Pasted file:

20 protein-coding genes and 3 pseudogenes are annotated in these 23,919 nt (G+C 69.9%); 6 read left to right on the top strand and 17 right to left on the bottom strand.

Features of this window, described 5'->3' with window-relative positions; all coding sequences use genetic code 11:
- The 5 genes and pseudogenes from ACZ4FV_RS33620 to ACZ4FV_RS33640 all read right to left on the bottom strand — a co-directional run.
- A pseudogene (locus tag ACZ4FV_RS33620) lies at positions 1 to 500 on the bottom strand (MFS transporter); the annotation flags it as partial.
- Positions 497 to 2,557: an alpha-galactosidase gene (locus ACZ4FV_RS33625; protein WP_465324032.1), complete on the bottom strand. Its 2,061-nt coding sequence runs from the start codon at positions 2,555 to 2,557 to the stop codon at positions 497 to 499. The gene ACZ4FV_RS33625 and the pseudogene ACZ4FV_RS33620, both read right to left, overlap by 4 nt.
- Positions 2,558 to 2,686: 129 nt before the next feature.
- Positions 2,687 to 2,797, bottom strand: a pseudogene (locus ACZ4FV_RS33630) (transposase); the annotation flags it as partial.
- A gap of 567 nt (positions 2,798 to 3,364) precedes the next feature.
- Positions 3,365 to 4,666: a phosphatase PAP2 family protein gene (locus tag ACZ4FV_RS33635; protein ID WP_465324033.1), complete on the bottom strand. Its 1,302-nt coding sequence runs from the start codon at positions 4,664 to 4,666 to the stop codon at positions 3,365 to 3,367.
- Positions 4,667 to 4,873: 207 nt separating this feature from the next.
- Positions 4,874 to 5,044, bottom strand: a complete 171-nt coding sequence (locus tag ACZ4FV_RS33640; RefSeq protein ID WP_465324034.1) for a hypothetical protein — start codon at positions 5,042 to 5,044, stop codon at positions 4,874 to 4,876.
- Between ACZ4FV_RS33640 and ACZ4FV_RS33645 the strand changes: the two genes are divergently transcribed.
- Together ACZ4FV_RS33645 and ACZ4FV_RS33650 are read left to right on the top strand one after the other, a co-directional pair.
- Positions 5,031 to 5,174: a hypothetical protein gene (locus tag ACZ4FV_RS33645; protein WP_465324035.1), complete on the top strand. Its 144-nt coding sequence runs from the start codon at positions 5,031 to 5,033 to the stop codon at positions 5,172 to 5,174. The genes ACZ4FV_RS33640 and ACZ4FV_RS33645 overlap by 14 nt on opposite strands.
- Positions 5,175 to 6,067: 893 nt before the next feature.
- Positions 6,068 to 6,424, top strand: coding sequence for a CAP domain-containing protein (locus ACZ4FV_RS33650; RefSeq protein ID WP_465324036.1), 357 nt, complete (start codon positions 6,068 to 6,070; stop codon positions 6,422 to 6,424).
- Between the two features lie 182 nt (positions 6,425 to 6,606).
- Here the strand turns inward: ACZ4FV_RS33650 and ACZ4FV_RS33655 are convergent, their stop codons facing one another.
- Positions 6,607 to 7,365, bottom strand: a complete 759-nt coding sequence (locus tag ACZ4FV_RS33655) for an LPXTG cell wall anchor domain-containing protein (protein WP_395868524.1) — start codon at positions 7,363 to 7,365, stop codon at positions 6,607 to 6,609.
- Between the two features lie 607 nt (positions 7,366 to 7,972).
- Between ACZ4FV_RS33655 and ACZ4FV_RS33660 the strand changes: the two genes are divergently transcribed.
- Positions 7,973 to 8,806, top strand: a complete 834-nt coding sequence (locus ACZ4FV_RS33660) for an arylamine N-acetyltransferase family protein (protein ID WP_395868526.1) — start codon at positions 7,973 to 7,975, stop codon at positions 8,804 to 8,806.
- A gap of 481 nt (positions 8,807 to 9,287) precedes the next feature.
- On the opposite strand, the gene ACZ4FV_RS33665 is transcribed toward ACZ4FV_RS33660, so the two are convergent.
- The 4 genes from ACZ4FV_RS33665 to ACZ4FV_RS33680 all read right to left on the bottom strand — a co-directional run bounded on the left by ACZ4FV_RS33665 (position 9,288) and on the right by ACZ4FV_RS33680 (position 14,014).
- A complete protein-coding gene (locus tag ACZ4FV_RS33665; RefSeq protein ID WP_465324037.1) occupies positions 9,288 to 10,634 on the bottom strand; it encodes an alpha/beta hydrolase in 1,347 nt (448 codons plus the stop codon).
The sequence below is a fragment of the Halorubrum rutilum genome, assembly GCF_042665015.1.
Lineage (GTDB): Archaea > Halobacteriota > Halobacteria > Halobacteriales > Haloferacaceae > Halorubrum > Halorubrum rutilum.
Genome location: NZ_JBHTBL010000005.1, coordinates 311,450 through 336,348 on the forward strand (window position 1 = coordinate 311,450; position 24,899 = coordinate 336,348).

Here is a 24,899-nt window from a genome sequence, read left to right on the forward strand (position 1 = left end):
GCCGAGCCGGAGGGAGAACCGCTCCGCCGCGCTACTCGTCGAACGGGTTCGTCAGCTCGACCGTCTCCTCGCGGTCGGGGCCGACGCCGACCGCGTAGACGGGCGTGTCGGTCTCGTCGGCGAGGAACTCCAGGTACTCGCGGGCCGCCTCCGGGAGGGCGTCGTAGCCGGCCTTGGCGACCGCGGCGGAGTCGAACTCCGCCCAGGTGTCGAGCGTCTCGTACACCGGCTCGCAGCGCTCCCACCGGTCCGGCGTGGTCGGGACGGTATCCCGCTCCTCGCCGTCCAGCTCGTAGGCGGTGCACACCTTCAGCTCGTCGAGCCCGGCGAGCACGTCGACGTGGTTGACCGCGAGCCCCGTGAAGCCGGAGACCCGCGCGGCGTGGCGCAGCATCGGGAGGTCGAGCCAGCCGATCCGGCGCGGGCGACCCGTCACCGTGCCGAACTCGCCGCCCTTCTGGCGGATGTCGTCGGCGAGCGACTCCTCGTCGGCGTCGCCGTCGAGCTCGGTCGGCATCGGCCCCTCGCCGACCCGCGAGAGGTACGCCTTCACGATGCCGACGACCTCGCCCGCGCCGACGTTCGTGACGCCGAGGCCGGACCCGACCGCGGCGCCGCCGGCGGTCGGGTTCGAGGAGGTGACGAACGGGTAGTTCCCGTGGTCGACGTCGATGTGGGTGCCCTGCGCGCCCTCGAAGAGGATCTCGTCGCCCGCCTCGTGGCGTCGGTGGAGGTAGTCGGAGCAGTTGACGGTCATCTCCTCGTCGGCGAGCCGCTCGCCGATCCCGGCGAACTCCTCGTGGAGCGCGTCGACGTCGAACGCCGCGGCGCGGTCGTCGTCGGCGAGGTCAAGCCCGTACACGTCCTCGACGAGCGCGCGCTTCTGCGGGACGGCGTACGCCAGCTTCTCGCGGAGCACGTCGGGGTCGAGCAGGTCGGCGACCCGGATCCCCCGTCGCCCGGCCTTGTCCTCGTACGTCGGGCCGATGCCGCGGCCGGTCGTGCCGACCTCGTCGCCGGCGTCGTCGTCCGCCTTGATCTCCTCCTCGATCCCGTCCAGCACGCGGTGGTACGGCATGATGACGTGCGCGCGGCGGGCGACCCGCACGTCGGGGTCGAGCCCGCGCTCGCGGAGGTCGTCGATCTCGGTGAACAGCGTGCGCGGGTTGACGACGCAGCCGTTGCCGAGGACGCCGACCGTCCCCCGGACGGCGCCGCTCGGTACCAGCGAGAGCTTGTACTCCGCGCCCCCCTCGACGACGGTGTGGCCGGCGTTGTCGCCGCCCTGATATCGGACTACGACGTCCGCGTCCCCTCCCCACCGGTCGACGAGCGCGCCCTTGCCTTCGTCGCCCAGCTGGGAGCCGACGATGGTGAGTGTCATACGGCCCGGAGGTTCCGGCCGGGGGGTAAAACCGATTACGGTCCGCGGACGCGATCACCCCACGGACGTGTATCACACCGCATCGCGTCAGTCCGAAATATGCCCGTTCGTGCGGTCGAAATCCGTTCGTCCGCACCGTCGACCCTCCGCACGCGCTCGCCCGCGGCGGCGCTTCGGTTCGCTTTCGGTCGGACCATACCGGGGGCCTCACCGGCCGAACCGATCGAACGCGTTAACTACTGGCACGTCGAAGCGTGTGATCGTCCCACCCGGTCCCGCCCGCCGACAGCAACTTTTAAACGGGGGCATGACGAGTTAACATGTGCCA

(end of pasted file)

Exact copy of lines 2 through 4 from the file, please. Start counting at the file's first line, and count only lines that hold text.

Features of this window, described 5'->3' with window-relative positions; all coding sequences use genetic code 11:
- The 5 genes and pseudogenes from ACZ4FV_RS33620 to ACZ4FV_RS33640 all read right to left on the bottom strand — a co-directional run.
- A pseudogene (locus tag ACZ4FV_RS33620) lies at positions 1 to 500 on the bottom strand (MFS transporter); the annotation flags it as partial.